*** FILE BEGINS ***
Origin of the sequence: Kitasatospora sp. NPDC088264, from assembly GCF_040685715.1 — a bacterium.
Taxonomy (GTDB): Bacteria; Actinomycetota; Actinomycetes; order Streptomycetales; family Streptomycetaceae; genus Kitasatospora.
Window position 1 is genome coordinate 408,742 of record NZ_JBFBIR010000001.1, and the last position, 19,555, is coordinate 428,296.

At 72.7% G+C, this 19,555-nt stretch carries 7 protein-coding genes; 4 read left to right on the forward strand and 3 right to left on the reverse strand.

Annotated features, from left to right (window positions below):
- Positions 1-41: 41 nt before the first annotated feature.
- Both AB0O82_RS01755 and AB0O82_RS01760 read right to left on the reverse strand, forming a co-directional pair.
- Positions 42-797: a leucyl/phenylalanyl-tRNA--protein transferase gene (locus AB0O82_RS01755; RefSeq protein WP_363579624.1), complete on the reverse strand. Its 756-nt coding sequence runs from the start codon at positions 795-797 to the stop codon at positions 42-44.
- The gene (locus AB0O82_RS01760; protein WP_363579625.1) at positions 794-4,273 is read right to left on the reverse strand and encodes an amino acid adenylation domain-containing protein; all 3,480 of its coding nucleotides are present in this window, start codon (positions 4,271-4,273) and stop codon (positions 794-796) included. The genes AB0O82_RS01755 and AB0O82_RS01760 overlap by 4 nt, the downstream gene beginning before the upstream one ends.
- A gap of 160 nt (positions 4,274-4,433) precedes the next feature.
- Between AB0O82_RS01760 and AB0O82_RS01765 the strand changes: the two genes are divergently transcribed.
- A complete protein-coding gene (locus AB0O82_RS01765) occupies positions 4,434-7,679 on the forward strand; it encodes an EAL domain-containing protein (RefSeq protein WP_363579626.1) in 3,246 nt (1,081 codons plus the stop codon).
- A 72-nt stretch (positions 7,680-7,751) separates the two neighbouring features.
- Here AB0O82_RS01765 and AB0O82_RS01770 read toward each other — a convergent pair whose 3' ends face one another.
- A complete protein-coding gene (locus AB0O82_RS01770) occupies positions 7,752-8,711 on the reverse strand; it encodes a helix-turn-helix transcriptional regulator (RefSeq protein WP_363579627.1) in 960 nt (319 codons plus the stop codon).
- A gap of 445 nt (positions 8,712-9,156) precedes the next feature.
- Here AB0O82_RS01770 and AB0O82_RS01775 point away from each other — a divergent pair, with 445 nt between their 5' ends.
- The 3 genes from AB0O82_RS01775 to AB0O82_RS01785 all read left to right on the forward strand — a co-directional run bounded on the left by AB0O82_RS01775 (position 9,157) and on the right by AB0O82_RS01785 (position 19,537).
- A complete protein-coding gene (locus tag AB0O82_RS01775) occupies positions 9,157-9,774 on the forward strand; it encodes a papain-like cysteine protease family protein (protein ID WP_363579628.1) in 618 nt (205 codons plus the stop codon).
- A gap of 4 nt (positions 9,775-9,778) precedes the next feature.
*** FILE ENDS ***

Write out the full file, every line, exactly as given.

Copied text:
Origin of the sequence: Kitasatospora sp. NPDC088264, from assembly GCF_040685715.1 — a bacterium.
Taxonomy (GTDB): Bacteria; Actinomycetota; Actinomycetes; order Streptomycetales; family Streptomycetaceae; genus Kitasatospora.
Window position 1 is genome coordinate 408,742 of record NZ_JBFBIR010000001.1, and the last position, 19,555, is coordinate 428,296.

At 72.7% G+C, this 19,555-nt stretch carries 7 protein-coding genes; 4 read left to right on the forward strand and 3 right to left on the reverse strand.

Annotated features, from left to right (window positions below):
- Positions 1-41: 41 nt before the first annotated feature.
- Both AB0O82_RS01755 and AB0O82_RS01760 read right to left on the reverse strand, forming a co-directional pair.
- Positions 42-797: a leucyl/phenylalanyl-tRNA--protein transferase gene (locus AB0O82_RS01755; RefSeq protein WP_363579624.1), complete on the reverse strand. Its 756-nt coding sequence runs from the start codon at positions 795-797 to the stop codon at positions 42-44.
- The gene (locus AB0O82_RS01760; protein WP_363579625.1) at positions 794-4,273 is read right to left on the reverse strand and encodes an amino acid adenylation domain-containing protein; all 3,480 of its coding nucleotides are present in this window, start codon (positions 4,271-4,273) and stop codon (positions 794-796) included. The genes AB0O82_RS01755 and AB0O82_RS01760 overlap by 4 nt, the downstream gene beginning before the upstream one ends.
- A gap of 160 nt (positions 4,274-4,433) precedes the next feature.
- Between AB0O82_RS01760 and AB0O82_RS01765 the strand changes: the two genes are divergently transcribed.
- A complete protein-coding gene (locus AB0O82_RS01765) occupies positions 4,434-7,679 on the forward strand; it encodes an EAL domain-containing protein (RefSeq protein WP_363579626.1) in 3,246 nt (1,081 codons plus the stop codon).
- A 72-nt stretch (positions 7,680-7,751) separates the two neighbouring features.
- Here AB0O82_RS01765 and AB0O82_RS01770 read toward each other — a convergent pair whose 3' ends face one another.
- A complete protein-coding gene (locus AB0O82_RS01770) occupies positions 7,752-8,711 on the reverse strand; it encodes a helix-turn-helix transcriptional regulator (RefSeq protein WP_363579627.1) in 960 nt (319 codons plus the stop codon).
- A gap of 445 nt (positions 8,712-9,156) precedes the next feature.
- Here AB0O82_RS01770 and AB0O82_RS01775 point away from each other — a divergent pair, with 445 nt between their 5' ends.
- The 3 genes from AB0O82_RS01775 to AB0O82_RS01785 all read left to right on the forward strand — a co-directional run bounded on the left by AB0O82_RS01775 (position 9,157) and on the right by AB0O82_RS01785 (position 19,537).
- A complete protein-coding gene (locus tag AB0O82_RS01775) occupies positions 9,157-9,774 on the forward strand; it encodes a papain-like cysteine protease family protein (protein ID WP_363579628.1) in 618 nt (205 codons plus the stop codon).
- A gap of 4 nt (positions 9,775-9,778) precedes the next feature.